Second of all, there is no option to pay with cash, which I find a bit inconvenient as well. I assume most people pay by debit card anyway nowadays, but there should still be the option to pay with cash, for example for small groceries. The fact that AH only provides payment by debit card (pin) is most likely going to help them with marketing and/or data collection as well. They are able to track consumer behavior even more now by only providing aforementioned payment option.
Third, the idea of a fully automated kind of supermarket just makes me feel like there’s definitely going to be less customer interaction. Technological advances drive us even further away from actual human interaction. So what is the future going to be like for these kinds of supermarkets?
AH is very curious as to how customers will react, and so am I. I wonder if this really is the future for supermarkets. I doubt it, but I would love to hear some of your thought about this recent development!
Linda Tram – 355313
DutchNews, (2015), “Albert Heijn opens supermarket with self-scan check-outs only”, DutchNews.nl, accessed at: http://www.dutchnews.nl/news/archives/2015/10/albert-heijn-opens-supermarket-with-self-scan-check-outs-only/
Emerce, (2015), “Albert Heijn opent volledige zelfscan supermarkt”, Emerce.nl, accessed at: http://www.emerce.nl/nieuws/albert-heijn-opent-volledige-zelfscan-supermarkt
Two masked man break open a window and pursue to climb inside. Before they can set their feet inside the house a bright light blinds them and they hear the words being yelled ‘Freeze!’. A police offer prevents a burglary before the man can even enter the house. The scenario may suggest a coincidence of the officer being in the right place at the right time, in reality they were guided by a software program that predicted the crime.
Although predictions shouldn’t be taken as an absolute reality, the hypermodern technique to predict the time and location of future crimes using sophisticated computer models and algorithms is becoming a more widespread police system. The goal is to transform policing from a reactive process to a proactive process. An important side note is to view the technique as complementary to police knowledge, experience and judgment of possible relevant information (Greengard, 2012).
Key is to use a Data Warehouse encompassing data of criminal activities and linking relevant data to it (Willems and Doeleman, 2014) Although it is essential to keep the model simple, otherwise the model might wind up saying nothing definitive, over time other variables could be added in the model, such as epidemiology data, climate and weather, economic factors and even spatial geography and census data (Greengard 2012). To find additional patterns that the human eye would fail to see, data mining is being used. Crime will always have a significant stochastic or random component, however the non-random component that crime has is being exploited (Greengard, 2012).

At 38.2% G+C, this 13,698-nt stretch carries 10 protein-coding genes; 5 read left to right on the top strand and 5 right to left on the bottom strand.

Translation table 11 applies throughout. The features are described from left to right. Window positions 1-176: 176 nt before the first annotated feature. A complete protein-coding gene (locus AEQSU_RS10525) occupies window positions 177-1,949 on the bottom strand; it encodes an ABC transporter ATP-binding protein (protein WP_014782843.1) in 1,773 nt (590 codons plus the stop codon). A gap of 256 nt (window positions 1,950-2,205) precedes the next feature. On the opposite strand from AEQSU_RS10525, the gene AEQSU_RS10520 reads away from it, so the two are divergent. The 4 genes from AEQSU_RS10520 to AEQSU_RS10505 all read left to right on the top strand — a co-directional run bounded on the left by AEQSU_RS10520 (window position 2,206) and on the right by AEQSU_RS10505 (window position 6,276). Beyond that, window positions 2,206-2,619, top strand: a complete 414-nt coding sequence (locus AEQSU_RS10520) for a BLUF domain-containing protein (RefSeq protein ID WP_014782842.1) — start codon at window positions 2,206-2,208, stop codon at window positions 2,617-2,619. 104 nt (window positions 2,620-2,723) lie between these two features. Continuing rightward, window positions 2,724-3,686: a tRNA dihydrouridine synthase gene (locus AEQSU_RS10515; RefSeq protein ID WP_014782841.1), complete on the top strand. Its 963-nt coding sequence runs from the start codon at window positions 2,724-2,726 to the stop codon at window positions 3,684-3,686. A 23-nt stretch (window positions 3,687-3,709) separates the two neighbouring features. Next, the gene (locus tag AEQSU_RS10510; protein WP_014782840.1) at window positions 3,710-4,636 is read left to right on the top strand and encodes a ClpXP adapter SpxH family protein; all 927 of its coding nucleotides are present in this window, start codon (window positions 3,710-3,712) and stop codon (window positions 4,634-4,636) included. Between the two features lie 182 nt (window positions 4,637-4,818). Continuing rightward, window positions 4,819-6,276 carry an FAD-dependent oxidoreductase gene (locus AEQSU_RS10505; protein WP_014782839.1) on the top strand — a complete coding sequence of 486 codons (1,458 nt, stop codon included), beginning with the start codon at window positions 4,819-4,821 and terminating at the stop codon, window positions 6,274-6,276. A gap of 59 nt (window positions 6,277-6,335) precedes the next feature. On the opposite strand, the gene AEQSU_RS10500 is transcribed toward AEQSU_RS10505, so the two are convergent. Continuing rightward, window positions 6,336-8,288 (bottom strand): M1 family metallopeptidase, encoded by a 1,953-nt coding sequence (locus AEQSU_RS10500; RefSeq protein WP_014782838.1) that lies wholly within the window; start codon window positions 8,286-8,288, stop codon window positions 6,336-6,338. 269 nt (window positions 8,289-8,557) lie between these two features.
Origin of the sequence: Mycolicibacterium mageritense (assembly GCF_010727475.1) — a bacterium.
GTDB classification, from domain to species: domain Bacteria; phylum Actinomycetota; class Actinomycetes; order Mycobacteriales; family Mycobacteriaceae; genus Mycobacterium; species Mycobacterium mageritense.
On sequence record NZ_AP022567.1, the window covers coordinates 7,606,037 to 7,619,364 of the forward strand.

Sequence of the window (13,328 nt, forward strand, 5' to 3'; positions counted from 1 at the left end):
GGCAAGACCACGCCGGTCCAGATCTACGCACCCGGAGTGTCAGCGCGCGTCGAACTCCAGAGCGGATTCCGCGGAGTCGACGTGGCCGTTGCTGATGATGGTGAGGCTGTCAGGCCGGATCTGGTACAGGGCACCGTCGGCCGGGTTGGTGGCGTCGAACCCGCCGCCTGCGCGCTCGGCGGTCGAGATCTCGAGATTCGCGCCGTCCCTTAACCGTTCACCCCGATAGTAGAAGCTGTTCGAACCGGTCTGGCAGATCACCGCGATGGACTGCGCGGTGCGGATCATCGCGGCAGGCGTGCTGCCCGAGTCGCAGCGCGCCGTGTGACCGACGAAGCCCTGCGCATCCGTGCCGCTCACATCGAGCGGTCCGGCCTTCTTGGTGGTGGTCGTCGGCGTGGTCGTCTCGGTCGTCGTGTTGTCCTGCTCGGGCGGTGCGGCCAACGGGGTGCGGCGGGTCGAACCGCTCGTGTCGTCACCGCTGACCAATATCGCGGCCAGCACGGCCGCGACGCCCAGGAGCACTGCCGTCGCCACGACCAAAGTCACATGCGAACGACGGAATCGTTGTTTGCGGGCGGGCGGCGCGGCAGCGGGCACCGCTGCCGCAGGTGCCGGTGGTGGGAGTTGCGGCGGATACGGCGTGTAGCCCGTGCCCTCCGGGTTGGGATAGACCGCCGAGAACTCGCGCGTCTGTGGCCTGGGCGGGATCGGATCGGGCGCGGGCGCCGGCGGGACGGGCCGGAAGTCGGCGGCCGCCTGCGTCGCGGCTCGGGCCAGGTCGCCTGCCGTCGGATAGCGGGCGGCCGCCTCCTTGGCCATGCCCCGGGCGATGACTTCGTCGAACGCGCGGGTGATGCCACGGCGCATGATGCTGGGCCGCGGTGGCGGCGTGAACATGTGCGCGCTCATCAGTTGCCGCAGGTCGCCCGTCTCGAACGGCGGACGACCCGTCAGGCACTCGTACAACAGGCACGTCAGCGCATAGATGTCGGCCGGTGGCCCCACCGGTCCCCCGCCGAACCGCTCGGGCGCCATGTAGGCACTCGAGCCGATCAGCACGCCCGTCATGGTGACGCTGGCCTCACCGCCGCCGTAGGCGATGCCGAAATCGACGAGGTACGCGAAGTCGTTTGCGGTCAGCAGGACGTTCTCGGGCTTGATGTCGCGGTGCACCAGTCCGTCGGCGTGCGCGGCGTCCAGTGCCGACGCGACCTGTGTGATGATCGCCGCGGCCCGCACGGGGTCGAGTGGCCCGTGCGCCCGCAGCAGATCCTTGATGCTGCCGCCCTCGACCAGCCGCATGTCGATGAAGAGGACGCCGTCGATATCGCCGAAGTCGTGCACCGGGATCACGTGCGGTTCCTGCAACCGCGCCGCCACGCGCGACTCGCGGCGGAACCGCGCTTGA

For example the Amsterdam Police has implemented the system Criminal Anticipation System (CAS). High-impact crimes (burglary, robbery) are predicted by creating heat maps with territories that span 125 meter by 125 meter. Using only the top 3% of territories high risks are given warmer colors than lower probabilities with colder colors. On the basis of this information resources are deployed to timeframes and areas that seem to matter. 40% of all burglaries and 60% of all robberies are predicted by using only 3% of the territories in Amsterdam (Willems and Doeleman, 2014).
The opportunities of the system are obvious, however a possible threat to the system is criminals may anticipate on predictions and alter their behavior. A drop of criminal activity in one hot territory may be only temporal as in this cat-and-mouse game criminals will look for new spots to base their criminal intentions. Privacy issues are also a problem that may concern the system. Following individuals could touch upon privacy issues (Greengard, 2012). Furthermore these techniques may be used to justify greater data collection and more surveillance. Finally a future in which civilians are being corrected by the state before they do something suspicious is not one we root for (Reve, 2015).
Van het Reve, J. ‘De toekomstpolitie’, De volkskrant, 26-9-2015.
Greengard, S. ‘Policing the future’, Communications of the ACM, Vol. 55, no 3, march 2012.
Willems, D., Doeleman, R. ‘Predictive Policing-Wens of Werkelijkheid?’ Het tijdschrift voor de politie, jg 76, no 4, 5, 2014.
Online grocery shopping has changed the way many people do their groceries in the Netherlands. Instead of spending time in the supermarket one simply places the order online and the groceries are delivered after 24 hours right in the kitchen. Online shopping usually appeals to customers doing large orders for the family for the whole week. Despite the appeal of shopping in this way, it doesn’t cater the need of all customers, like business people or students, needing some groceries for the evening. 24 Hours delivery time will be too long if you need something the same evening, delivery costs are relatively high if you order just a few products and you still have to remember and take your time to place an order. These customers are tired after working or studying the whole day and they don’t want to do the groceries anymore.